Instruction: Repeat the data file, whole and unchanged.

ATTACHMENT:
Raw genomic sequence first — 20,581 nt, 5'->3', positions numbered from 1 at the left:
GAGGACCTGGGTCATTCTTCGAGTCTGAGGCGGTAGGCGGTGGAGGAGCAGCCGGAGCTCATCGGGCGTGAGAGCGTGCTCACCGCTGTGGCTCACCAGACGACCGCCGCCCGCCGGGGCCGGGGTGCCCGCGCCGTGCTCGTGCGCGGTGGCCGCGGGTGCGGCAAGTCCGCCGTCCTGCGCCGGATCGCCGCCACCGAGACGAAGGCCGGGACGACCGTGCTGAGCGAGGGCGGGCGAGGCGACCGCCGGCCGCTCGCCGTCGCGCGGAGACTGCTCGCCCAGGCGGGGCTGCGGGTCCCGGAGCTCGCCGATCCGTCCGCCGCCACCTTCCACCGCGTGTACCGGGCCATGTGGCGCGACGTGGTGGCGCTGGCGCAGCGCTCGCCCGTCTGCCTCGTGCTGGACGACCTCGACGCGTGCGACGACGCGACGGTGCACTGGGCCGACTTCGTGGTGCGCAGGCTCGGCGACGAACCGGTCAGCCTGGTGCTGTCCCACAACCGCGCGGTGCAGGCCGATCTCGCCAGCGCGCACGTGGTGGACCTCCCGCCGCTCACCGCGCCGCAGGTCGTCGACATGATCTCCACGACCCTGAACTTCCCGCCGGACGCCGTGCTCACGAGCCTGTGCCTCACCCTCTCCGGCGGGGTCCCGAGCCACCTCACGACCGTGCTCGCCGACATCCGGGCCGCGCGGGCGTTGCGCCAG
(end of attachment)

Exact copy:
Raw genomic sequence first — 20,581 nt, 5'->3', positions numbered from 1 at the left:
GAGGACCTGGGTCATTCTTCGAGTCTGAGGCGGTAGGCGGTGGAGGAGCAGCCGGAGCTCATCGGGCGTGAGAGCGTGCTCACCGCTGTGGCTCACCAGACGACCGCCGCCCGCCGGGGCCGGGGTGCCCGCGCCGTGCTCGTGCGCGGTGGCCGCGGGTGCGGCAAGTCCGCCGTCCTGCGCCGGATCGCCGCCACCGAGACGAAGGCCGGGACGACCGTGCTGAGCGAGGGCGGGCGAGGCGACCGCCGGCCGCTCGCCGTCGCGCGGAGACTGCTCGCCCAGGCGGGGCTGCGGGTCCCGGAGCTCGCCGATCCGTCCGCCGCCACCTTCCACCGCGTGTACCGGGCCATGTGGCGCGACGTGGTGGCGCTGGCGCAGCGCTCGCCCGTCTGCCTCGTGCTGGACGACCTCGACGCGTGCGACGACGCGACGGTGCACTGGGCCGACTTCGTGGTGCGCAGGCTCGGCGACGAACCGGTCAGCCTGGTGCTGTCCCACAACCGCGCGGTGCAGGCCGATCTCGCCAGCGCGCACGTGGTGGACCTCCCGCCGCTCACCGCGCCGCAGGTCGTCGACATGATCTCCACGACCCTGAACTTCCCGCCGGACGCCGTGCTCACGAGCCTGTGCCTCACCCTCTCCGGCGGGGTCCCGAGCCACCTCACGACCGTGCTCGCCGACATCCGGGCCGCGCGGGCGTTGCGCCAG